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The Health and Morality of Meals

This post addresses the universal human need to eat something rather than nothing. I will just have to assume you know what I’m talking about and that you, too, have had this experience.

I’m focusing, in this post, on my personal choices (such as being vegan) and reflections on those choices. I want to voice how I think about food—which includes how nutritious and enjoyable it is from a human perspective, and how ethical it is from a planetary perspective.

I have accidentally eaten a bite of meat on one or two occasions. Other than that, I’ve been vegetarian my whole life, and vegan for the last twenty years. It has long been a part of who I am, and an expression of empathy for the plethora of valuable animal lives which are too often discarded without care.

I still believe there is merit in removing meat from your diet, either entirely or in degrees. But my view of being vegan has changed a lot in twenty years, as has the world—in awareness of plant-based diets and in availability/quality of vegan products, specifically.

Just in the last few years, products like the Beyond or Impossible plant-based burgers have closed an important gap in their relative indistinguishability from animal-based burgers. Plant-based alternatives, like non-dairy milks or JustEgg’s vegan egg are here to satisfy the same essential demands, so less meat will be consumed, which will be better for the animals, the planet, and us, right?

I certainly thought so as a tween vegan in 2002. There are now a few serious concerns I have which I want to address in this post: (1) The health of diets from a human perspective; (2) The ethics of diets from an animal/planet perspective; (3) The way forward for vegans.

Human diets

It’s 2022, and it’s possible for a vegan to go to a grocery store and leave with the following items: Almond milk, rice, beans, burgers made from pea protein, loaf of bread, coffee, cookies… The almond milk is enriched with things like B12 which are scarce in vegan diets. Rice and beans form a complete source of protein. Burgers satiate a certain craving and add variety to your sources of protein. Even snacks like Oreos are vegan. It’s rare to feel like a vegan diet is missing anything anymore—it seems like I can get the nutrition I need without eating animals, and there are plenty of ways to indulge in processed foods and snacks if I so desire.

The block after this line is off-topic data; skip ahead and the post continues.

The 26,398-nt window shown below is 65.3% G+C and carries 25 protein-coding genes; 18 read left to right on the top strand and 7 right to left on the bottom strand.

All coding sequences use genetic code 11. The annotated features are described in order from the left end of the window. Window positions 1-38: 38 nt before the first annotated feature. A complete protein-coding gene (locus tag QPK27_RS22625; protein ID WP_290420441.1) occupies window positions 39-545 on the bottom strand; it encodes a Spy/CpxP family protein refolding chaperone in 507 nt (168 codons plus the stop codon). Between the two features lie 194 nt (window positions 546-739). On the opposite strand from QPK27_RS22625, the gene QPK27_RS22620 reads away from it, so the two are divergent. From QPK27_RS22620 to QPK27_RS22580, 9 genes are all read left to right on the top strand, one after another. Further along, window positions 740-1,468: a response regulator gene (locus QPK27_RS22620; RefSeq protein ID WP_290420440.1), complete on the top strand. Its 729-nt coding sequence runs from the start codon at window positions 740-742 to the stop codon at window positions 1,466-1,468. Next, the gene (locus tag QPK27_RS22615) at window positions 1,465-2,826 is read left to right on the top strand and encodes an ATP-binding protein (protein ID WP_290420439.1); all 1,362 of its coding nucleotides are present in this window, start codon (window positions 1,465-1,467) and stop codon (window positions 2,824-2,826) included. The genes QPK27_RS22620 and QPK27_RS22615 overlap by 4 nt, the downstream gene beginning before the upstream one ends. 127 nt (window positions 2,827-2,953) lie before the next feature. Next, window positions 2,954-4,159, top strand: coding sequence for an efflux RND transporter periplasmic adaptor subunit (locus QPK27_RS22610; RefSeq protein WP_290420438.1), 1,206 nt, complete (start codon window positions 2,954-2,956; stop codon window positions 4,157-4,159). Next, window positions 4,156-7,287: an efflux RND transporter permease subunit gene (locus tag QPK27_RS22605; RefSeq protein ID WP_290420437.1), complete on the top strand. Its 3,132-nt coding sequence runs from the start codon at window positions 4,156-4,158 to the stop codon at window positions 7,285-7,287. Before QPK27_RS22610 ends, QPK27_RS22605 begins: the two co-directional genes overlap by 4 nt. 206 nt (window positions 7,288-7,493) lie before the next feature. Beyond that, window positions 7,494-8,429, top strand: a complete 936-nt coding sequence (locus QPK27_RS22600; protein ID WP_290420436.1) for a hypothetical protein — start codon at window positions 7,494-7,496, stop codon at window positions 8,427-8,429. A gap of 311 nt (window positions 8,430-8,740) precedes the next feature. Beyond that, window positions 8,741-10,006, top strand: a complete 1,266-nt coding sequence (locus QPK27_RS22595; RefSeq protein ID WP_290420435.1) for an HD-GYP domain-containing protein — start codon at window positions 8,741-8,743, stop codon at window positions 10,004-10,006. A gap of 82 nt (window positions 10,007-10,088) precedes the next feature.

Early on, I certainly thought I had a leg-up just by cutting meat and dairy out of my diet. Whatever I was eating was bound to be healthier and more ethical than those things—so I thought. But now I see that there are many complicating factors, and a label of plant-based does not certify a food as healthy. Although I still don’t want to eat meat, it would be hard to argue that a bit of fish in my diet would be worse for me than a vegan corndog or other highly processed foods (HPFs).

So part of my current inquiry is: How can I be healthy? And I think the answer is more complicated than “be vegan”. I think there is a healthy vegan diet, but only with supplementation of things like B12.

What I’ve grown to believe is even more important is the difference between whole foods and HPFs—a greater dietary concern than plant vs. animal. So it has become a personal goal of mine to consume more whole grains, vegetables, and unprocessed foods. I think every diet hinges on this difference.

This means that in 2022, my biggest dietary challenge is shortening the supply chain of the food I eat. I want more of it to be grown locally and have fewer stops along the way to my stomach. The longer the supply chain, speaking generally, the more negative externalities (such as pollution) build up, and the more nutrition is lost in transit. But am I stuck with buying things like grains, beans, and nuts at the store? To have a nutritionally complete vegan diet, it’s highly likely that I’ll need to rely on some larger food systems even if I have my own greenhouse.